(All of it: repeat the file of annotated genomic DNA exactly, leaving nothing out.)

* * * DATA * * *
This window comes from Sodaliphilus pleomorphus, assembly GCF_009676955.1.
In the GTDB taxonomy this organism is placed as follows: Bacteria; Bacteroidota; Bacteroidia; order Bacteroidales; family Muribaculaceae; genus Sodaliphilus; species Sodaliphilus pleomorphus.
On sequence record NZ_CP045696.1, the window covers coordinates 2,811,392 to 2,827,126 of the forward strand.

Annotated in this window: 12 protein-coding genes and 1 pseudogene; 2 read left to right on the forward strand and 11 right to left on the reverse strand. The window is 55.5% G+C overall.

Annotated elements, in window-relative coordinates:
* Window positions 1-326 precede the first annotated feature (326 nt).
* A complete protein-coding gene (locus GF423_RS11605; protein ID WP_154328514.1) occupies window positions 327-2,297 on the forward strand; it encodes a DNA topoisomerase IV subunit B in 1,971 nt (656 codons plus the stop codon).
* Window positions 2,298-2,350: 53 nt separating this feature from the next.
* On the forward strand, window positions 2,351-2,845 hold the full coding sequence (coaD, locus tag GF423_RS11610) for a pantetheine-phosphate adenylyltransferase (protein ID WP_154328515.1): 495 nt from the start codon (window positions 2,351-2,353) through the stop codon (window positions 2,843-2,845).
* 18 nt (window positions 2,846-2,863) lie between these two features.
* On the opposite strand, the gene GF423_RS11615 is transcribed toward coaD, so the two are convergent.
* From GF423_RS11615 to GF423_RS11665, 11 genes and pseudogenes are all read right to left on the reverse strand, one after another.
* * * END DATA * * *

This window comes from Sodaliphilus pleomorphus, assembly GCF_009676955.1.
In the GTDB taxonomy this organism is placed as follows: Bacteria; Bacteroidota; Bacteroidia; order Bacteroidales; family Muribaculaceae; genus Sodaliphilus; species Sodaliphilus pleomorphus.
On sequence record NZ_CP045696.1, the window covers coordinates 2,811,392 to 2,827,126 of the forward strand.

Annotated in this window: 12 protein-coding genes and 1 pseudogene; 2 read left to right on the forward strand and 11 right to left on the reverse strand. The window is 55.5% G+C overall.

Annotated elements, in window-relative coordinates:
* Window positions 1-326 precede the first annotated feature (326 nt).
* A complete protein-coding gene (locus GF423_RS11605; protein ID WP_154328514.1) occupies window positions 327-2,297 on the forward strand; it encodes a DNA topoisomerase IV subunit B in 1,971 nt (656 codons plus the stop codon).
* Window positions 2,298-2,350: 53 nt separating this feature from the next.
* On the forward strand, window positions 2,351-2,845 hold the full coding sequence (coaD, locus tag GF423_RS11610) for a pantetheine-phosphate adenylyltransferase (protein ID WP_154328515.1): 495 nt from the start codon (window positions 2,351-2,353) through the stop codon (window positions 2,843-2,845).
* 18 nt (window positions 2,846-2,863) lie between these two features.
* On the opposite strand, the gene GF423_RS11615 is transcribed toward coaD, so the two are convergent.
* From GF423_RS11615 to GF423_RS11665, 11 genes and pseudogenes are all read right to left on the reverse strand, one after another.